According to the Standards the term error refers to an unintentional misstatement in financial statements, including the omission of an amount or a disclosure, such as the following a mistake in gathering or processing data from which financial statements are prepared; an incorrect accounting estimate arising from oversight or misinterpretation of facts; and a mistake in the application of accounting principles relating to measurement, recognition, classification, presentation or disclosure. According to the standards the term fraud refers to an intentional act by one or more individuals among management, those charged with governance, employees, or third parties, involving the use of deception to obtain an unjust or illegal advantage. Auditors do not make legal determinations of whether fraud has actually occurred. Fraud involving one or more members of management or those charged with governance is referred to as management fraud. A fraud involving only employees of the entity is referred to as employee fraud. In either case, there may be collusion within the entity or with third parties outside of the entity. According to ISA 240 fraudulent financial reporting involves intentional misstatements including omissions of amounts or disclosures in financial statements to deceive financial statement users. Fraudulent financial reporting may be accomplished by the following manipulation, falsification, or alteration of accounting records or supporting documentation from which the financial statements are prepared; misrepresentation in, or intentional omission from, the financial statements of events, transactions or other significant information; intentional misapplication of accounting principles relating to amounts, classification, manner of presentation, or disclosure.
Fraudulent financial reporting can be caused by the efforts of management to manage earnings in order to deceive financial statement users by influencing their perceptions as to the entity’s performance and profitability. Such earnings management may start out with small actions or inappropriate adjustment of assumptions and changes in judgments by management. Pressures and incentives may lead these actions to increase to the extent that they result in fraudulent financial reporting. Such a situation could occur when, due to pressures to meet market expectations or a desire to maximize compensation based on performance, management intentionally takes positions that lead to fraudulent financial reporting by materially misstating the financial statements. In some other entities, management may be motivated to reduce earnings by a material amount to minimize tax or to inflate earnings to secure bank financing.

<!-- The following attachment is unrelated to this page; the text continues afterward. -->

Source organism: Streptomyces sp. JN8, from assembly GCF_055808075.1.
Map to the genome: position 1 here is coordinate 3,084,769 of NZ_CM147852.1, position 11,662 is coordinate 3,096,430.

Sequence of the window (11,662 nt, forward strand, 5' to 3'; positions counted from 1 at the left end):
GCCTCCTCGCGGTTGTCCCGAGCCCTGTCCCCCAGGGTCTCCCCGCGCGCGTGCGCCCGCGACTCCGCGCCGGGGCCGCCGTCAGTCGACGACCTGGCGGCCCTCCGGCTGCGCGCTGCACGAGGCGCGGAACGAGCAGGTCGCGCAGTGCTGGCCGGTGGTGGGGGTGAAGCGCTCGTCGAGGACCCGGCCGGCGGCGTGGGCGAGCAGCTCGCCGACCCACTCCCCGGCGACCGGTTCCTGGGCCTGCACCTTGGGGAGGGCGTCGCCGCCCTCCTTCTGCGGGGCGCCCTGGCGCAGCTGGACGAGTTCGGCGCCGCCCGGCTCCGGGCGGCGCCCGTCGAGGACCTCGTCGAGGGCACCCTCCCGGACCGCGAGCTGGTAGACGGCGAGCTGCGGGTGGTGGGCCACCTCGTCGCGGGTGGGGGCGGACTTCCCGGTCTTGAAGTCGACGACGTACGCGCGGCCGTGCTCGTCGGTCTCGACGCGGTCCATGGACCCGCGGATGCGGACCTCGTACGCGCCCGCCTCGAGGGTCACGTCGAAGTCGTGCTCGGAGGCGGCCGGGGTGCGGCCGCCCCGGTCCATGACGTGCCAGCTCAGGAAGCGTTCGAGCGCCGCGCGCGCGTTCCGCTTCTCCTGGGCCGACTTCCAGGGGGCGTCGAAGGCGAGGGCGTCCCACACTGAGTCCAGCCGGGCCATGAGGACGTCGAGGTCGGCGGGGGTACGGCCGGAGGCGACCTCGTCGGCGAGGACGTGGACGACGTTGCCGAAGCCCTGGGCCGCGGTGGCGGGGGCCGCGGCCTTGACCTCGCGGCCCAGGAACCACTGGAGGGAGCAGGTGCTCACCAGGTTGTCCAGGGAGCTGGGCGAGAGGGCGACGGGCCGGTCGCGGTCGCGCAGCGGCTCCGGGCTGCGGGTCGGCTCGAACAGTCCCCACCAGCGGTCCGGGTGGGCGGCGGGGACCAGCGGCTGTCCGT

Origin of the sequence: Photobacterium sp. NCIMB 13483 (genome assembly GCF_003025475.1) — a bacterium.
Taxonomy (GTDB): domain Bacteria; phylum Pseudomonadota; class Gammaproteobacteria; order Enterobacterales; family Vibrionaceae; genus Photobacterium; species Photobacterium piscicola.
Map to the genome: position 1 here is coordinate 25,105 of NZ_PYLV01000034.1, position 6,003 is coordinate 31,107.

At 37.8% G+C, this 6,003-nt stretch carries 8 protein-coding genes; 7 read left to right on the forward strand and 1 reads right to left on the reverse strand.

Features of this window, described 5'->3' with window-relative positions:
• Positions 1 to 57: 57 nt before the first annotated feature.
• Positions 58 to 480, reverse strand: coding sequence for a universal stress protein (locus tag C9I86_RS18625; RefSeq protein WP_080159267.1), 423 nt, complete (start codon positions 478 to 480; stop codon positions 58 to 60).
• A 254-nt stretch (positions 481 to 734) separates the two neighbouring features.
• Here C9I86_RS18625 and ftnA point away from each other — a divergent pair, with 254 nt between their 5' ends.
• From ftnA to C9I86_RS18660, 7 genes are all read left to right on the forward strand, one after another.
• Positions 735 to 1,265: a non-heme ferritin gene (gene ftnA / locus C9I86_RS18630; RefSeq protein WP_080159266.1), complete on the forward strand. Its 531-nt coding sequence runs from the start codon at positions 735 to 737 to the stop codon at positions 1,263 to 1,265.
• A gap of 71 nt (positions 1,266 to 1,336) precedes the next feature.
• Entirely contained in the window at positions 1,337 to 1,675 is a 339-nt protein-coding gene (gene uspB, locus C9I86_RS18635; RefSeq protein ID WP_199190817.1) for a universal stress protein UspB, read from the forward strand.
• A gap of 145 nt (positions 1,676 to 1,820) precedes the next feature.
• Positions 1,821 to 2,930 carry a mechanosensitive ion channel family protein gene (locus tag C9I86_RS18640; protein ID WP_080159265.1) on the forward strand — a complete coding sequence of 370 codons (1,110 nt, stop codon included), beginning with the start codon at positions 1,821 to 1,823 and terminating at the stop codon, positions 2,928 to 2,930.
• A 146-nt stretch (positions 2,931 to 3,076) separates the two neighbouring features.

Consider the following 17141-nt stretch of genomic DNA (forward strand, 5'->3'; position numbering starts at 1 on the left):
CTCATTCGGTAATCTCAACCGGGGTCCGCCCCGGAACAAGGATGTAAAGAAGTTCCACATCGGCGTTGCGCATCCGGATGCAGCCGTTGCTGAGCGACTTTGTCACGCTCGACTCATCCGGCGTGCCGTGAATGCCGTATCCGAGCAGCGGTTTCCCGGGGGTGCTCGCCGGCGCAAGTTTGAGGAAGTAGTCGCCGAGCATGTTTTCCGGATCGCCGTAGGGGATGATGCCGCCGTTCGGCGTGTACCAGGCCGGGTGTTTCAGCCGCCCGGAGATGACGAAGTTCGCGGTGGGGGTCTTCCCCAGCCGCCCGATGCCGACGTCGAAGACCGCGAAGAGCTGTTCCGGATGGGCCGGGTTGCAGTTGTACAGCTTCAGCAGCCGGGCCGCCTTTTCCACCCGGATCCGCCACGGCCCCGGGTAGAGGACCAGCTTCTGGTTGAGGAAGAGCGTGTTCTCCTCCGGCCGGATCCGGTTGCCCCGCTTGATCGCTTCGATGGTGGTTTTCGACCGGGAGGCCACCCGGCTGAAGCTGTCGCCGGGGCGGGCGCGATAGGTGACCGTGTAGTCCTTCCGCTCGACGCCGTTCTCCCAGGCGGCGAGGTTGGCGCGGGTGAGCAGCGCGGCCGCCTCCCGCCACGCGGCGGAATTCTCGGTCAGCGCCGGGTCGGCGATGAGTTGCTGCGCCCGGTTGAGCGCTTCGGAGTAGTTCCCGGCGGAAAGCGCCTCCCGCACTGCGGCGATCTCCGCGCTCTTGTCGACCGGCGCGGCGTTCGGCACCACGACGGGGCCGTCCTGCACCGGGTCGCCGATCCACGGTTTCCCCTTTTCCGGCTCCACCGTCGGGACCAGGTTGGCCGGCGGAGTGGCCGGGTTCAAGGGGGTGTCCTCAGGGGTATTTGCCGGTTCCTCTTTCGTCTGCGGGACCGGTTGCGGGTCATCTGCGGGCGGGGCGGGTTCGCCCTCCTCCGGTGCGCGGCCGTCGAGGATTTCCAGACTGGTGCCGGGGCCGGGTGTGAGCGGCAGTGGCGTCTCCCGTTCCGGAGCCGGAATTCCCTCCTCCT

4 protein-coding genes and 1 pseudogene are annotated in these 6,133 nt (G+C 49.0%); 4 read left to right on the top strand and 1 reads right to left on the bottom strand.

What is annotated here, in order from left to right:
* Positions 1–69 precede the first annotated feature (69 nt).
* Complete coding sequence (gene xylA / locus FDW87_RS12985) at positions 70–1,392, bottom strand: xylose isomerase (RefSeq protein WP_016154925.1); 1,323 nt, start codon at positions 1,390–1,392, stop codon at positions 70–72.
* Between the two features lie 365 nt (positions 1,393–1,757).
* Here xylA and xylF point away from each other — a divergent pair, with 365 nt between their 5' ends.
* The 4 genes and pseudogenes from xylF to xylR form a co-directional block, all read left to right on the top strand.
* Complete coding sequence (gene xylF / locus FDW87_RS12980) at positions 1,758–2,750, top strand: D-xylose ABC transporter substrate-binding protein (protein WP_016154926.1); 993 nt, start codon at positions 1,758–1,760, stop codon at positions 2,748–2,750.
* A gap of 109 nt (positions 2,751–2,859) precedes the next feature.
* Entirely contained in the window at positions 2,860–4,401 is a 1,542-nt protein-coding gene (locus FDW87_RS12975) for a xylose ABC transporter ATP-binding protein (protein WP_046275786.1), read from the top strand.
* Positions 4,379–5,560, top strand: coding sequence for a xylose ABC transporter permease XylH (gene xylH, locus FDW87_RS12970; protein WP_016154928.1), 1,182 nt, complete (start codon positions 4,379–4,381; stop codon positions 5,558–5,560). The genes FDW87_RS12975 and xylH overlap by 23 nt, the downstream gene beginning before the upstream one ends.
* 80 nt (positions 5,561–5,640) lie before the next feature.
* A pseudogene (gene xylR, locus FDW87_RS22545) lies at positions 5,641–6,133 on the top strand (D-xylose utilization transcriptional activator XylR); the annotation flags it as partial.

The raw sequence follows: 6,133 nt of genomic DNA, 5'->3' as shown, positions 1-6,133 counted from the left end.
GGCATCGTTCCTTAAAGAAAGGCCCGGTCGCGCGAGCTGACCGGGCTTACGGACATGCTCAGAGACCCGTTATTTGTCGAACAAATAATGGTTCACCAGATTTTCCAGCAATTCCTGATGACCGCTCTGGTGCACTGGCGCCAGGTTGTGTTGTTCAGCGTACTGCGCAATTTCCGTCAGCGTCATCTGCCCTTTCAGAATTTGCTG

The primary responsibility for the prevention and detection of fraud rests with both those charged with governance of the entity and with management. The respective responsibilities of those charged with governance and of management may vary by entity and from country to country. In some entities, the governance structure may be more informal as those charged with governance may be the same individuals as management of the entity. It is important that management, with the oversight of those charged with governance, place a strong emphasis on fraud prevention, which may reduce opportunities for fraud to take place, and fraud deterrence, which could persuade individuals not to commit fraud because of the likelihood of detection and punishment. This involves a culture of honesty and ethical behavior. Such a culture, based on a strong set of core values, is communicated and demonstrated by management and by those charged with governance and provides the foundation for employees as to how the entity conducts its business. Creating a culture of honesty and ethical behavior includes setting the proper tone; creating a positive workplace environment; hiring, training and promoting appropriate employees; requiring periodic confirmation by employees of their responsibilities and taking appropriate action in response to actual, suspected or alleged fraud. It is the responsibility of those charged with governance of the entity to ensure, through oversight of management, that the entity establishes and maintains internal control to provide reasonable assurance with regard to reliability of financial reporting, effectiveness and efficiency of operations and compliance with applicable laws and regulations. Active oversight by those charged with governance can help reinforce management’s commitment to create a culture of honesty and ethical behavior.